Nan Goldin "People forget how radical my work was"
She may have influenced a generation of photographers but accepts no responsibility for their work
In a great summing up, the Observer and Guardian newspapers' photography critic, Sean O'Hagan writes that we are now living in a world that "Nan Goldin created long before the digital camera and Instagram made it ubiquitous: a self-absorbed, often revelatory world where the everyday and the exotic exist in uneasy cohabitation."
It's a sharp observation that comes towards the beginning of a long and extremely revelatory interview with Goldin, conducted to coincide with publication of her new book of photographs about childhood, Eden and After. Goldin, who is in London this week, signing books at Koenig on Charing Cross Road tomorrow and at the Tate Modern on Wednesday, spoke to O'Hagan in her Brooklyn home, talking through her life work and legacy. She admits that she may have influenced a generation of photographers, but rightly accepts no responsibility for their work.
"Most of that stuff is so easy and lacking in any kind of emotional depth or context. Nowadays," she tells the paper, "people forget how radical my work was when it first appeared. Nobody else was doing what I did."
She also has mixed feelings about her more famous antecedents, such as Diane Arbus. Arbus may have also shot drag queens, but, Goldin says, "what I remember most is that all the queens I knew hated her. Violently. In her portraits of drag queens, she stripped them and showed them as men. To me, the queens were not men. My work was much more respectful to them," Goldin goes on.
"I've never thought of a drag queen as a man. That's really the last thing I think about when I look at them. They weren't women either, by the way, they were another species."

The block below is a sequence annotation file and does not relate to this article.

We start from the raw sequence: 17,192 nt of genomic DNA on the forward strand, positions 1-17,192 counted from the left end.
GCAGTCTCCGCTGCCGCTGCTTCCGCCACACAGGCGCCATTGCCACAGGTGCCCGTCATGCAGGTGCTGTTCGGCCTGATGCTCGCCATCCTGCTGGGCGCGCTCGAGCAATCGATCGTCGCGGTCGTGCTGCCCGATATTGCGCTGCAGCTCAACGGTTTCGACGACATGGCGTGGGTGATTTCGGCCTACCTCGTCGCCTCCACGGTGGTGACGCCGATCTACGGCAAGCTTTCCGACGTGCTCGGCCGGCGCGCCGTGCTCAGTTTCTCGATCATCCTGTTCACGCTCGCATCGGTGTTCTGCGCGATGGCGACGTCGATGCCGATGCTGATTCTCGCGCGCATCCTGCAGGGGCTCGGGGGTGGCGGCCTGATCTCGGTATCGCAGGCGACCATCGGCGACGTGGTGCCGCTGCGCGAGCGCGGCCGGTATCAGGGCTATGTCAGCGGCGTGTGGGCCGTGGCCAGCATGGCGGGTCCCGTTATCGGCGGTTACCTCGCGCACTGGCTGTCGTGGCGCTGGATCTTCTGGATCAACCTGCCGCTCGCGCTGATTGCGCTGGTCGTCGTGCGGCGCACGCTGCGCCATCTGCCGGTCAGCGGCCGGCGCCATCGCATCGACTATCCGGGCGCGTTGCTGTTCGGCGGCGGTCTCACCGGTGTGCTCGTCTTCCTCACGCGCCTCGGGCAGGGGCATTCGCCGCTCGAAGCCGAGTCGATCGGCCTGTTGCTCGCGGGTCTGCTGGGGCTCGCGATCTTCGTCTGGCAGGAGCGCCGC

She has kinder words for Larry Clark, whose book Tulsa was introduced to a tutor of hers; "it had a huge impact on me," she says. The photographer also talks through her early career, her drug use and rehabilitation, and some incomplete projects too, such as a film about her late sister, who, after a troubled adolescence, committed suicide aged 19.
"I met all the people she had ever known," she says, "went to every place she had ever been, all the hospitals and the place where she killed herself. I was with a few close friends and we shot for months, but then I just could not edit it. I had a breakdown."
She clarifies her feelings towards the group of people that feature in her pictures. Rejecting the term "outsiders", the artist prefers to think of them as a kind of family, "bonded not by blood, but by a similar morality, the need to live fully and for the moment".
Her current book features quite a few of them, but it mainly focuses on their children. With this in mind, Goldin admits that Eden and After perhaps signals some mellowing of spirit. "As a person, I would say yes," she explains, "but, creatively, this book is another part of a bigger journey insofar as I have always photographed my close friends and many of these pictures are of my friends' kids. Because of the subject matter, it's a lot more obviously hopeful, but it's not just about hope and joy. Kids are sad, too, and angry. It's really about the autonomy of being a child, about flexible gender and freedom, the wildness in children that gets hammered down as they grow up."
It's a great summing up of a wonderful new book. Good on Sean O'Hagen for getting such a great interview out of such an interesting an artist. Read the full feature here, browse through a gallery of images here; learn more about the people featured here; if you're in London this week, you can come and meet Goldlin and get your book signed at Koenig books on Charing Cross Road tomorrow (Tuesday March 25th) at 4:30pm, and at the Tate Modern bookshop on Wednesday at 4:30pm; and finally, you can buy the book from the people who made it, here.